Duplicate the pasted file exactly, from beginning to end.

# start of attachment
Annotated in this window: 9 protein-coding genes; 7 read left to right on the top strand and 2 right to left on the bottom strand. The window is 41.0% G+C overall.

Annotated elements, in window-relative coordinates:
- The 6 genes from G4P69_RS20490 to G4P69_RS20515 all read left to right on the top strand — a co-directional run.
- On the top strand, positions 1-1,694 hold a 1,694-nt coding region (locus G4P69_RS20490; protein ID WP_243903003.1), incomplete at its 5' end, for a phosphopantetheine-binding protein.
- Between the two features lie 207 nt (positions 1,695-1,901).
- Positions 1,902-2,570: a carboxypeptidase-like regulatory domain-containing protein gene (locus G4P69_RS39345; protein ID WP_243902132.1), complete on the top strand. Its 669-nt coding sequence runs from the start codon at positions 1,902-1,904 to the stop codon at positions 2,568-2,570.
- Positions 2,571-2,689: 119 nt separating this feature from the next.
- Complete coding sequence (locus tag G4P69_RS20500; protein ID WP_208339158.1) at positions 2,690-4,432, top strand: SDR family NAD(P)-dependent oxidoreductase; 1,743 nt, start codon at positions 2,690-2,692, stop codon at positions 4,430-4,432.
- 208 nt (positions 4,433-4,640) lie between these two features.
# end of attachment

Annotated in this window: 9 protein-coding genes; 7 read left to right on the top strand and 2 right to left on the bottom strand. The window is 41.0% G+C overall.

Annotated elements, in window-relative coordinates:
- The 6 genes from G4P69_RS20490 to G4P69_RS20515 all read left to right on the top strand — a co-directional run.
- On the top strand, positions 1-1,694 hold a 1,694-nt coding region (locus G4P69_RS20490; protein ID WP_243903003.1), incomplete at its 5' end, for a phosphopantetheine-binding protein.
- Between the two features lie 207 nt (positions 1,695-1,901).
- Positions 1,902-2,570: a carboxypeptidase-like regulatory domain-containing protein gene (locus G4P69_RS39345; protein ID WP_243902132.1), complete on the top strand. Its 669-nt coding sequence runs from the start codon at positions 1,902-1,904 to the stop codon at positions 2,568-2,570.
- Positions 2,571-2,689: 119 nt separating this feature from the next.
- Complete coding sequence (locus tag G4P69_RS20500; protein ID WP_208339158.1) at positions 2,690-4,432, top strand: SDR family NAD(P)-dependent oxidoreductase; 1,743 nt, start codon at positions 2,690-2,692, stop codon at positions 4,430-4,432.
- 208 nt (positions 4,433-4,640) lie between these two features.